When asked whether he knew about any agreement between the county and Cinquantas cameraman, Republican Commissioner Jim Congrove initially said he didnt know anything about it, because that was all Frank referring to former county attorney Frank Hutfless, who resigned earlier this year amid a public feud with Congrove.
Congrove has long said Hutfless was the one who contracted with Cinquanta, although he admits he signed off on some bills for mostly unspecified services from Professional Investigators. Congrove is friends with Cinquanta and recommended his company to Hutfless at one point.
After further questioning about the camera, though, Congrove seemed to indicate he at least approved of the move.
If you had a camera on you and you knew you were being taped and you were thinking about doing something stupid would you do it? Congrove said.
Zinna shot back.
My right to be there is well documented, he countered. My behavior has always been appropriate. Ive never been accused of doing anything inappropriate at a county commissioner meeting.
Republican Commissioner Kevin McCasky said he had no knowledge about any services Cinquanta was contracted to provide. He did, however, recall the camera and its operator.
My interaction was via the county administrator, with this videographer, McCasky said, explaining that he asked County Administrator Jim Moore at one point to ask the operator to move the camera away from the center of the commissioners hearing room.
I can confirm the county administrator did speak to him, and asked him to move so it would not be distracting, McCasky continued. He never came back to a hearing after that. I dont know who the guy was or who he was employed by.
He said the countys standing policy is to allow video cameras at public hearings, so long as they do not interfere with the flow of events.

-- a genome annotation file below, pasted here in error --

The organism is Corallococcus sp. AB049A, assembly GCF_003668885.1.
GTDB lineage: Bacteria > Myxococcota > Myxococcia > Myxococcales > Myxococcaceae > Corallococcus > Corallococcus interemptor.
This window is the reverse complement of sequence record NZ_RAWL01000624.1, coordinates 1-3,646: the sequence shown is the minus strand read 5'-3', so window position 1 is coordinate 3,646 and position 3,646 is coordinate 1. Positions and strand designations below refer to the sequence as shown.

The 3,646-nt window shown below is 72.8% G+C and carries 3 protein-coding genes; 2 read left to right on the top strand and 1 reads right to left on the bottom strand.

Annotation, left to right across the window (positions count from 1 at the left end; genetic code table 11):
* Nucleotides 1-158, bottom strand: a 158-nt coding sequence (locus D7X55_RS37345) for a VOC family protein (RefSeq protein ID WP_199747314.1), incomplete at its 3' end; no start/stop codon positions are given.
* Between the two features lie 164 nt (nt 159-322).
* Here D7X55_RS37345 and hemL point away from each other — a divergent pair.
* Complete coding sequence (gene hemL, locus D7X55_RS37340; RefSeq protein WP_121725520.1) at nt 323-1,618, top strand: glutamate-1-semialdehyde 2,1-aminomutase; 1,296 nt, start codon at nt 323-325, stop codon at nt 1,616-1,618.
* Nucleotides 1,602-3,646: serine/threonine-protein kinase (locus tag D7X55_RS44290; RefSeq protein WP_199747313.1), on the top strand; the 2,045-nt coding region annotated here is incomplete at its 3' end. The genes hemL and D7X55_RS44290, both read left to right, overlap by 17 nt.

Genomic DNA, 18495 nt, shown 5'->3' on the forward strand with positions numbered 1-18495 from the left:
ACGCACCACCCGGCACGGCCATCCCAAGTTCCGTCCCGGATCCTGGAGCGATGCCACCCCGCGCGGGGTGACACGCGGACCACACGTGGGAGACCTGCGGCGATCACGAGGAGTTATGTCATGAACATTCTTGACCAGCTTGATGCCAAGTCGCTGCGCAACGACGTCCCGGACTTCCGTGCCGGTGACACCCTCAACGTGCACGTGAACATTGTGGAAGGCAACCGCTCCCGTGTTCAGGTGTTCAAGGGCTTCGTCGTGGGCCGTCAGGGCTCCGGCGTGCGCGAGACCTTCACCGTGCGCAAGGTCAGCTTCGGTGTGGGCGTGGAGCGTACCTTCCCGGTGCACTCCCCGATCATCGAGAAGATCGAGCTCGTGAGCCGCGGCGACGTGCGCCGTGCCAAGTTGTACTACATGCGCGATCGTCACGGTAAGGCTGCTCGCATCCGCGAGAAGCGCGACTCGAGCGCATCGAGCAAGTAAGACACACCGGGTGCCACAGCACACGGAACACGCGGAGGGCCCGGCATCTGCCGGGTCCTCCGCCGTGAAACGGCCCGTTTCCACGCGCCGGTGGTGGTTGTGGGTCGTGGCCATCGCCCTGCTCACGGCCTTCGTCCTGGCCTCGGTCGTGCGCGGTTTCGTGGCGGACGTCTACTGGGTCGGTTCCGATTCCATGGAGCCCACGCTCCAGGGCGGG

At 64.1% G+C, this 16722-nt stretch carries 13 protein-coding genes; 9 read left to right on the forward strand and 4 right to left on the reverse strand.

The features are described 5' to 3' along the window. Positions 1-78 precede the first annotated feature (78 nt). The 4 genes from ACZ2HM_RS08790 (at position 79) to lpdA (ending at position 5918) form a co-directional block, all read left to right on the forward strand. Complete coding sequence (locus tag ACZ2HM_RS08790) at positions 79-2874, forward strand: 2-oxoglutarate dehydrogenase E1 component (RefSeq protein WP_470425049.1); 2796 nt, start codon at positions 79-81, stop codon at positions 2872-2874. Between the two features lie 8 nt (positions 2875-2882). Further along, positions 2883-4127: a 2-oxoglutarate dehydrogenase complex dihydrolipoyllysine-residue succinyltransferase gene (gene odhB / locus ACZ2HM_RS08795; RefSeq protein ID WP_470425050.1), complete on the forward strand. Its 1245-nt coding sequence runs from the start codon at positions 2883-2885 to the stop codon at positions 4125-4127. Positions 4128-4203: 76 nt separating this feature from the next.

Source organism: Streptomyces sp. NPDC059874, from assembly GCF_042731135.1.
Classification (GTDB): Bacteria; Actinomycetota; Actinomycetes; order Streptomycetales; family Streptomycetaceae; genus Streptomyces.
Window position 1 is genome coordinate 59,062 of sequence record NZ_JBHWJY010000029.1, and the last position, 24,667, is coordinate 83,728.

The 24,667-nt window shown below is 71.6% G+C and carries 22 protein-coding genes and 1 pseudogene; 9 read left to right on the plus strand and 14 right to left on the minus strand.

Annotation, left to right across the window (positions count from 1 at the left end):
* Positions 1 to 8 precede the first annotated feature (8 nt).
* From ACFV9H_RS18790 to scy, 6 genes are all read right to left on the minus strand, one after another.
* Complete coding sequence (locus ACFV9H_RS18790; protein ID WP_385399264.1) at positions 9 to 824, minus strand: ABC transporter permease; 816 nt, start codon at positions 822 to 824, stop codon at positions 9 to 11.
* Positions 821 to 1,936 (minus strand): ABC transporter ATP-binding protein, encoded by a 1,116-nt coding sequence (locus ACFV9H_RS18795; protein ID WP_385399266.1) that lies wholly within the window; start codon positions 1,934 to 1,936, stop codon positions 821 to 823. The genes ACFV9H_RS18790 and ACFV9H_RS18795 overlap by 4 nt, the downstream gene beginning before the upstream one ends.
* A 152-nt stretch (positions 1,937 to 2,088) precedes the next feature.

According to Zinna, Cinquanta also testified in the July 26 deposition that he turned over all his work products and related materials to the client. McCasky said he has seen almost no work products that Cinquanta allegedly turned over to the county attorneys office including any videotapes.
Senior executives have a significant amount of autonomy, McCasky said, referring to Hutfless decision to hire an outside private eye. I was not aware that we hired a private investigator until October 2006, for any of these particular services.
If the county attorney would have asked me if we should videotape any individual, I can assure you I would be extremely reluctant at a minimum. (Zinna) had already filed a civil rights claim against us. In hindsight, the video may be used as evidence to prove he had unfettered access (to the commissioners at public hearings).
While the county has said it required the use of a private eye to help defend itself against potential litigation, since Jeffco has no in-house detectives, McCasky conceded that we did have this particular individual on audio recording. I believe that would suffice as evidence or documentation.
He went on to say that he has been asking other officials about what services Cinquanta provided since he found out about the investigative work.
Youre asking the same questions I asked last November. Basically, the county attorney at the time had said to me, I did not require any reports. I can assure you that any direction by the board of county commissioners in matters in the future resulting in any outside contractor in support of litigation you can rest assured Im going to see every report. I will demand to be copied on it as soon as it appears on the desk of the county attorney.
He did not say whether the system that allowed the commissioners to sign off on the $7,000 worth of spying-related bills, without alerting the board as to what services were being paid for, has or would change.